Tuning Your Postgres Database for High Write Loads
As a database grows and scales up from a proof of concept to a full-fledged production instance, there are always a variety of growing pains that database administrators and systems administrators will run into.
Very often, the engineers on the Crunchy Data support team help support enterprise projects which start out as small, proof of concept systems, and are then promoted to large scale production uses. As these systems receive increased traffic load beyond their original proof-of-concept sizes, one issue may be observed in the Postgres logs as the following:
LOG: checkpoints are occurring too frequently (9 seconds apart) HINT: Consider increasing the configuration parameter "max_wal_size". LOG: checkpoints are occurring too frequently (2 seconds apart) HINT: Consider increasing the configuration parameter "max_wal_size".
This is a classic example of a database which has not been properly tuned for a high write load. In this post, we'll discuss what this means, some possible causes for this error, and some relatively simple ways to resolve the issue.
First, a look at the system settings and a brief discussion about what this error means.
The Postgres logs mentioned two specific things, checkpoints and max_wal_size. Investigating the Postgres instance to observe any settings related to these two items, we see the following:
select name, setting from pg_settings where name like '%wal_size%' or name like '%checkpoint%' order by name; name | setting ------------------------------+----------- checkpoint_completion_target | 0.9 checkpoint_flush_after | 32 checkpoint_timeout | 300 checkpoint_warning | 30 log_checkpoints | off max_wal_size | 1024 min_wal_size | 80 (7 rows)
max_wal_size sets the maximum amount of Write-Ahead-Logging (WAL) to grow between automatic checkpoints. This is a soft limit; WAL size can exceed max_wal_size under special circumstances, such as heavy load, a failing archive_command, or a high wal_keep_segments setting.
It should also be noted that increasing this parameter can increase the amount of time needed for crash recovery. The default value is 1GB (1024 MB).
As discussed in previous posts, the default configuration values for PostgreSQL are typically conservative, so as to work equally well on a large server as it would on a small, resource-constrained development machine. Because of this, it's likely that the default value observed here for max_wal_size is too low for the system generating the error messages we've seen.
Identifying the Issue
Next, let's look at why this low value for max_wal_size might be the related to the cause of the issue.
Obviously, the exact cause for this issue will vary from one situation to another, but generally speaking, when max_wal_size is low, and the database has a high number of updates or inserts happening quickly, it will tend to generate WAL faster than it can be archived, and faster than standard checkpoint processes can keep up.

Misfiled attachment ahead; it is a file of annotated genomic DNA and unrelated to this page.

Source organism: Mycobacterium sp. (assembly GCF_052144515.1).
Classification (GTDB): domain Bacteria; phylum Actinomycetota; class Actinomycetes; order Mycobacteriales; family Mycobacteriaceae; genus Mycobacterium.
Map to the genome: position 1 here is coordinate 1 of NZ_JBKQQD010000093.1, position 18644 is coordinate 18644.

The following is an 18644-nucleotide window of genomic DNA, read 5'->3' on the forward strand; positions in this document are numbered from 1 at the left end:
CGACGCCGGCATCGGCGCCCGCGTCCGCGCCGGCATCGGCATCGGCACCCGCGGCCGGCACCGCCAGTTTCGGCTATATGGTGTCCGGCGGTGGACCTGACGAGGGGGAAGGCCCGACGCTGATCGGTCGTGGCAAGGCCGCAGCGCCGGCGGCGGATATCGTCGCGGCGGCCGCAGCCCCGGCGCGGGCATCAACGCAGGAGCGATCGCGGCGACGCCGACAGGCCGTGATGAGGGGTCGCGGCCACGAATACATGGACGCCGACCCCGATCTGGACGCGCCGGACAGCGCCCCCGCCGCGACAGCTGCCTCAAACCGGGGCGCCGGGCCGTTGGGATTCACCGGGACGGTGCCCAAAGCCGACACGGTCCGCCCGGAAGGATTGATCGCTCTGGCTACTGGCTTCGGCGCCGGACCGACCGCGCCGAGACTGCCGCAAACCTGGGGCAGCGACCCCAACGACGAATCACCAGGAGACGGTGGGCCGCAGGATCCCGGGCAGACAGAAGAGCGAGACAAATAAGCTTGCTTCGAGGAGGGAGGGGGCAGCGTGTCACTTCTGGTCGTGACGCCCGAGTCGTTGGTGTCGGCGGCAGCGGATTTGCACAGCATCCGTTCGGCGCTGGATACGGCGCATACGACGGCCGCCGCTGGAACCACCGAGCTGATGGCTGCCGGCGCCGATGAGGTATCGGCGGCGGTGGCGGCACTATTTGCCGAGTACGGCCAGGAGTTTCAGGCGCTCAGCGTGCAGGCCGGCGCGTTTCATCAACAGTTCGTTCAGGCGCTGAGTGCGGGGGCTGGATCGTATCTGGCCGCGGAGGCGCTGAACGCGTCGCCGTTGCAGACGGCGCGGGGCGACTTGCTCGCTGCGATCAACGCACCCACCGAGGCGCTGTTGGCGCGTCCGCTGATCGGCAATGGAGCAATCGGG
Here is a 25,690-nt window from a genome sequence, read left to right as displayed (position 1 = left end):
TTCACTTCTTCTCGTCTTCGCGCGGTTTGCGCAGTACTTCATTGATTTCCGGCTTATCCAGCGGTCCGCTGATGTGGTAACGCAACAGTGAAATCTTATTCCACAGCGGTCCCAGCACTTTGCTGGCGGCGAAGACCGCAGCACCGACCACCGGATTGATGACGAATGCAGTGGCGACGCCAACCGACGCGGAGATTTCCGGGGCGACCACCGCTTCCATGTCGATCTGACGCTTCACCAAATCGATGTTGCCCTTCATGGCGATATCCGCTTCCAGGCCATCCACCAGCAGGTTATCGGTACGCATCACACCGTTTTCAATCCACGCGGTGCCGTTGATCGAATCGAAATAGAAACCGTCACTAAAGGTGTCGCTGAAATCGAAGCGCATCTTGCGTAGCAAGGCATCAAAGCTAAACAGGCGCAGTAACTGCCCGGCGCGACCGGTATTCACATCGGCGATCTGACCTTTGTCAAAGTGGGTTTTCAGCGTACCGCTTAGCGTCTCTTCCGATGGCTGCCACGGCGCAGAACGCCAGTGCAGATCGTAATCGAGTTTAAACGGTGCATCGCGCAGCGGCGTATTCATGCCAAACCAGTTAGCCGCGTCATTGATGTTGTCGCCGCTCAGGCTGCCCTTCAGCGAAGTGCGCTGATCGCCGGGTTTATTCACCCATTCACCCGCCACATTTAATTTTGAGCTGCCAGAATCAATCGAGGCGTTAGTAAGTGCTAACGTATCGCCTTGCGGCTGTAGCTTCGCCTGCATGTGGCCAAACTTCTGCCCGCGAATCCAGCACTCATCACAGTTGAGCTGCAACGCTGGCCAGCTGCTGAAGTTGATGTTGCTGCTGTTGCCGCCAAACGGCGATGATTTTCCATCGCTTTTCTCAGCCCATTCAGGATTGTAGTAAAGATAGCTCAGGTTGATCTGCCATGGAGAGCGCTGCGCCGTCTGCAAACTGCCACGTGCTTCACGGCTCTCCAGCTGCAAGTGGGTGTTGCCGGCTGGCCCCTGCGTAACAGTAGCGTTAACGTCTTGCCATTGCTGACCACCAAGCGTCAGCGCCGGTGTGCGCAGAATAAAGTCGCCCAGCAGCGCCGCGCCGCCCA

As a result, if you have disk usage monitoring on your Postgres instance (you should!) you may also observe that the pg_wal directory increases in size dramatically as these WAL files are retained.
A brief aside:
There's a partner parameter for max_wal_size, which is it's opposite: min_wal_size. The parameter for min_wal_size defines the minimum size to shrink the WAL. As long as WAL disk usage stays below this setting while archiving, old WAL files are always recycled for future use at a checkpoint, rather than removed. This is useful to ensure that enough WAL space is reserved to handle spikes in WAL usage, for example when running large batch jobs. The default value for this is 80 MB.
How to Resolve
PostgreSQL helpfully informs us in the log file specifically what should be done: Increase the max_wal_size.
So, as suggested, edit the instance configuration files to increase the max_wal_size value to match the system's work load.
The ideal value, for most use cases, is to increase the value for max_wal_size such that it can hold at least one hour's worth of logs. The caveat here, however, is that you do not want to set this value extremely high, as it can increase the amount of time needed for crash recovery. If desired, the min_wal_size can also be increased, so that the system can handle spikes in WAL usage during batch jobs and other unusual circumstances. After making the appropriate configuration changes, and reloading Postgres, we can validate that the new settings are applied, as we expect:
name | setting ------------------------------+----------- checkpoint_completion_target | 0.9 checkpoint_flush_after | 32 checkpoint_timeout | 300 checkpoint_warning | 30 log_checkpoints | off max_wal_size | 16384 min_wal_size | 4096 (7 rows)
With these new settings in place, and with careful monitoring of the log files and system usage, the growing pains of scaling a system such as this up from a development device to a full-fledged production instance will be all but a distant memory.
For more information, and some interactive workshops on configuring PostgreSQL settings, please visit the Crunchy Postgres Developer Portal.
October 14, 2020 •More by this author